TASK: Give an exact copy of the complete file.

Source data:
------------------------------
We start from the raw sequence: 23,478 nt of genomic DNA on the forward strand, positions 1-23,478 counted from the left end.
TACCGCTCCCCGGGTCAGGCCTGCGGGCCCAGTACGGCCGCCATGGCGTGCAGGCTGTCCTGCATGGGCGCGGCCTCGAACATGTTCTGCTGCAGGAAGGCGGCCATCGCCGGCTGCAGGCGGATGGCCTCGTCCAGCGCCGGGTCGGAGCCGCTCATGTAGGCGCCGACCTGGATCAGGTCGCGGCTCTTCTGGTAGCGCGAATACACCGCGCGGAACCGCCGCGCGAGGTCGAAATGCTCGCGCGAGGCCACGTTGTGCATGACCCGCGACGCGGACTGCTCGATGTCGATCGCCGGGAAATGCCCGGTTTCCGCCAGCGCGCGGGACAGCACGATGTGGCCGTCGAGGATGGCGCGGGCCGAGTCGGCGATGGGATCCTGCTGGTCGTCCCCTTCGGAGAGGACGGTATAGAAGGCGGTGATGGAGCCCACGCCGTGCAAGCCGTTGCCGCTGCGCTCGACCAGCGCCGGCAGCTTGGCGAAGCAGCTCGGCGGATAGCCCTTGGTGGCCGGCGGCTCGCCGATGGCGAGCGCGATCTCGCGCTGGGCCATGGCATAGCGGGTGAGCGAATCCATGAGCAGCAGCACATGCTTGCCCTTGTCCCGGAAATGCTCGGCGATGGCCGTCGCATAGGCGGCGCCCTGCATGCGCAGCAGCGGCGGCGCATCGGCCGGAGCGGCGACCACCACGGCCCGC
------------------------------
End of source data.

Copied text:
We start from the raw sequence: 23,478 nt of genomic DNA on the forward strand, positions 1-23,478 counted from the left end.
TACCGCTCCCCGGGTCAGGCCTGCGGGCCCAGTACGGCCGCCATGGCGTGCAGGCTGTCCTGCATGGGCGCGGCCTCGAACATGTTCTGCTGCAGGAAGGCGGCCATCGCCGGCTGCAGGCGGATGGCCTCGTCCAGCGCCGGGTCGGAGCCGCTCATGTAGGCGCCGACCTGGATCAGGTCGCGGCTCTTCTGGTAGCGCGAATACACCGCGCGGAACCGCCGCGCGAGGTCGAAATGCTCGCGCGAGGCCACGTTGTGCATGACCCGCGACGCGGACTGCTCGATGTCGATCGCCGGGAAATGCCCGGTTTCCGCCAGCGCGCGGGACAGCACGATGTGGCCGTCGAGGATGGCGCGGGCCGAGTCGGCGATGGGATCCTGCTGGTCGTCCCCTTCGGAGAGGACGGTATAGAAGGCGGTGATGGAGCCCACGCCGTGCAAGCCGTTGCCGCTGCGCTCGACCAGCGCCGGCAGCTTGGCGAAGCAGCTCGGCGGATAGCCCTTGGTGGCCGGCGGCTCGCCGATGGCGAGCGCGATCTCGCGCTGGGCCATGGCATAGCGGGTGAGCGAATCCATGAGCAGCAGCACATGCTTGCCCTTGTCCCGGAAATGCTCGGCGATGGCCGTCGCATAGGCGGCGCCCTGCATGCGCAGCAGCGGCGGCGCATCGGCCGGAGCGGCGACCACCACGGCCCGC